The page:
The Stag Moat is a natural gorge with an area of nearly 200 acres, which served as a defensive element of Prague Castle. Later there were vineyards in some parts of the Stag Moat. Deer were bred in the moat during the reign of Emperor Rudolf II. – since then it has been called the Stag Moat. Deer breeding ended here in 1742 when Prague Castle was occupied by the French army and its soldiers shot all 29 deer.
In times of totalitarianism, the Stag Moat was inaccessible to the public, but that changed when Václav Havel was our president. Now the Stag Moat is inaccessible due to repairs and access is granted with few exceptions. Come with us to see it.
On the right, we can see the Queen Anne’s Summer Palace at the beginning of the Stag Moat – somewhat unusually from below. Despite the large trees, we don`t see the famous Orangery of architect Eva Jiřičná, nor do we hear the sound of the Singing Fountain. But since we know they’re there, we can go to see them when we come out of the Stag Moat. And just a short walk through the Stag Moat and we can see the walls of the Ball Game Hall.
On the left, you can see the fortification of the northern part of Prague Castle. It includes three towers. Daliborka, White Tower and Mihulka. Daliborka is named after Dalibor of Kozojedy, who was prisoned here. One Czech saying says that “Distress has taught Dalibor to play”. Dalibor had a violin in the prison and he learned to play. People walked towards the tower to listen to him and put gifts in the basket that he lowered from the tower window. We do not know if this legend is true, but we know that when one has to, one can do things that he never imagined he could. The Mihulka tower also served as a prison. During the reign of Emperor Rudolf II. there was an alchemical workroom.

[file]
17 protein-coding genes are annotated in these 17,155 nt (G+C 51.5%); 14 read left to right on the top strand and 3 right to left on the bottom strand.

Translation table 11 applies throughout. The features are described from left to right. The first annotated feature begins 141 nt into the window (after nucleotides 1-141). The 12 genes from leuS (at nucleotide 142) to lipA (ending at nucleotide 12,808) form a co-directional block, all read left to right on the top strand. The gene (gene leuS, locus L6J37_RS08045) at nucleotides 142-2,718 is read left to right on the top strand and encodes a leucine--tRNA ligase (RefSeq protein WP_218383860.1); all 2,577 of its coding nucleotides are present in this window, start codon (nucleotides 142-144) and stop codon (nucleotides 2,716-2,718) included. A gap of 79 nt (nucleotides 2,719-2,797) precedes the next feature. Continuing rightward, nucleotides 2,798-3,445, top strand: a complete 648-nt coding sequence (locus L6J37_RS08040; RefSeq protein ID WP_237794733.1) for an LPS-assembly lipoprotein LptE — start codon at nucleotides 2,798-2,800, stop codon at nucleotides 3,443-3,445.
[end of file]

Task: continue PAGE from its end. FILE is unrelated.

Above our heads we now can see tourists walking across the Powder Bridge towards the Castle. By the way – the Powder Bridge has its name from the fact that gunpowder was stored in the Mihulka tower until the 18th century. The Powder Bridge was first wooden. When it burned down, a new stone bridge was built. At the end of the 18th century, the pillars were backfilled with a massive rampart. The 84-meter-long tunnel now passes through this rampart, where we even see one of the original pillars of the bridge at one point.
We come out on the meadow. On the right, we can see the Prague Castle Riding School in the distance, where exhibitions of paintings are held. On the left, we can see the Sternberg Palace, the exhibition space of the National Gallery. We come to the object where bears were kept at the time of the president Tomáš Garrigue Masaryk. A volleyball court is in front of us and a path to the small gate leading to U Brusnice street. Brusnice (cranberry) is also the name of a stream that flows through the Stag Moat.
And how do we get back to the city center?
It’s easy. By a streetcar number 22…